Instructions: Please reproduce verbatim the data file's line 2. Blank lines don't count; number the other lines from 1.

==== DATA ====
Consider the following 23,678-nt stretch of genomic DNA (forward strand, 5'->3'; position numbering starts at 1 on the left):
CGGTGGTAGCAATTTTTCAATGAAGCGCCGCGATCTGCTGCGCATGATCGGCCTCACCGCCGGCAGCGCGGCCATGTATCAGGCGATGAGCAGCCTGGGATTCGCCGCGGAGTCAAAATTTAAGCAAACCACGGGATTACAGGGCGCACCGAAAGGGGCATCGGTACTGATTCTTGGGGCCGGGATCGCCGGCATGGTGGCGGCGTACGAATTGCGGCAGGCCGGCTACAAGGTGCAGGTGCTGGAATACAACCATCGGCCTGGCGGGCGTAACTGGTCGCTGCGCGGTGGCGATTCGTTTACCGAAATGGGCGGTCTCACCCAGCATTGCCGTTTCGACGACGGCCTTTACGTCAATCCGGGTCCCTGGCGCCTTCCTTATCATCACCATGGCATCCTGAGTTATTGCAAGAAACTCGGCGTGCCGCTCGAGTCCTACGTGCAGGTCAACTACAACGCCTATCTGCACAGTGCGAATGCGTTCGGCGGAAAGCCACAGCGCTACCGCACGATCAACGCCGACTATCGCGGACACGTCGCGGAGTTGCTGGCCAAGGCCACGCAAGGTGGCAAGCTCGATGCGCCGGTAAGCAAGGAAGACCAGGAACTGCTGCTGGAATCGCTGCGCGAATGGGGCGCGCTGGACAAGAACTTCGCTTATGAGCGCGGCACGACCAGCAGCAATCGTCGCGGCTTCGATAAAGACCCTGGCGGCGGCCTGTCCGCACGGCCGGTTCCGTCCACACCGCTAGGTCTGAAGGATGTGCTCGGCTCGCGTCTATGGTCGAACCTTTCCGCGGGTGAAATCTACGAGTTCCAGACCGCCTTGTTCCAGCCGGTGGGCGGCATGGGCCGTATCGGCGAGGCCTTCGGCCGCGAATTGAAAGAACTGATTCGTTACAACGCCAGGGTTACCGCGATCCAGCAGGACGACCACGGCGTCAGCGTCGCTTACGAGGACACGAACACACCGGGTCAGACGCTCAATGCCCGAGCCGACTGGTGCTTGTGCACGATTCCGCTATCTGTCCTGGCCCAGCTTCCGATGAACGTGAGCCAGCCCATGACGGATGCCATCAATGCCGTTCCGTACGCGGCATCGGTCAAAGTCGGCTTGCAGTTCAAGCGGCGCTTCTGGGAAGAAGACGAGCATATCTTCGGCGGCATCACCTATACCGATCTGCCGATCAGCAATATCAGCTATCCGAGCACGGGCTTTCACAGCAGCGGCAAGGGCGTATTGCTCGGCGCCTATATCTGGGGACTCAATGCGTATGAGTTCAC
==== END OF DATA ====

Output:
CGGTGGTAGCAATTTTTCAATGAAGCGCCGCGATCTGCTGCGCATGATCGGCCTCACCGCCGGCAGCGCGGCCATGTATCAGGCGATGAGCAGCCTGGGATTCGCCGCGGAGTCAAAATTTAAGCAAACCACGGGATTACAGGGCGCACCGAAAGGGGCATCGGTACTGATTCTTGGGGCCGGGATCGCCGGCATGGTGGCGGCGTACGAATTGCGGCAGGCCGGCTACAAGGTGCAGGTGCTGGAATACAACCATCGGCCTGGCGGGCGTAACTGGTCGCTGCGCGGTGGCGATTCGTTTACCGAAATGGGCGGTCTCACCCAGCATTGCCGTTTCGACGACGGCCTTTACGTCAATCCGGGTCCCTGGCGCCTTCCTTATCATCACCATGGCATCCTGAGTTATTGCAAGAAACTCGGCGTGCCGCTCGAGTCCTACGTGCAGGTCAACTACAACGCCTATCTGCACAGTGCGAATGCGTTCGGCGGAAAGCCACAGCGCTACCGCACGATCAACGCCGACTATCGCGGACACGTCGCGGAGTTGCTGGCCAAGGCCACGCAAGGTGGCAAGCTCGATGCGCCGGTAAGCAAGGAAGACCAGGAACTGCTGCTGGAATCGCTGCGCGAATGGGGCGCGCTGGACAAGAACTTCGCTTATGAGCGCGGCACGACCAGCAGCAATCGTCGCGGCTTCGATAAAGACCCTGGCGGCGGCCTGTCCGCACGGCCGGTTCCGTCCACACCGCTAGGTCTGAAGGATGTGCTCGGCTCGCGTCTATGGTCGAACCTTTCCGCGGGTGAAATCTACGAGTTCCAGACCGCCTTGTTCCAGCCGGTGGGCGGCATGGGCCGTATCGGCGAGGCCTTCGGCCGCGAATTGAAAGAACTGATTCGTTACAACGCCAGGGTTACCGCGATCCAGCAGGACGACCACGGCGTCAGCGTCGCTTACGAGGACACGAACACACCGGGTCAGACGCTCAATGCCCGAGCCGACTGGTGCTTGTGCACGATTCCGCTATCTGTCCTGGCCCAGCTTCCGATGAACGTGAGCCAGCCCATGACGGATGCCATCAATGCCGTTCCGTACGCGGCATCGGTCAAAGTCGGCTTGCAGTTCAAGCGGCGCTTCTGGGAAGAAGACGAGCATATCTTCGGCGGCATCACCTATACCGATCTGCCGATCAGCAATATCAGCTATCCGAGCACGGGCTTTCACAGCAGCGGCAAGGGCGTATTGCTCGGCGCCTATATCTGGGGACTCAATGCGTATGAGTTCAC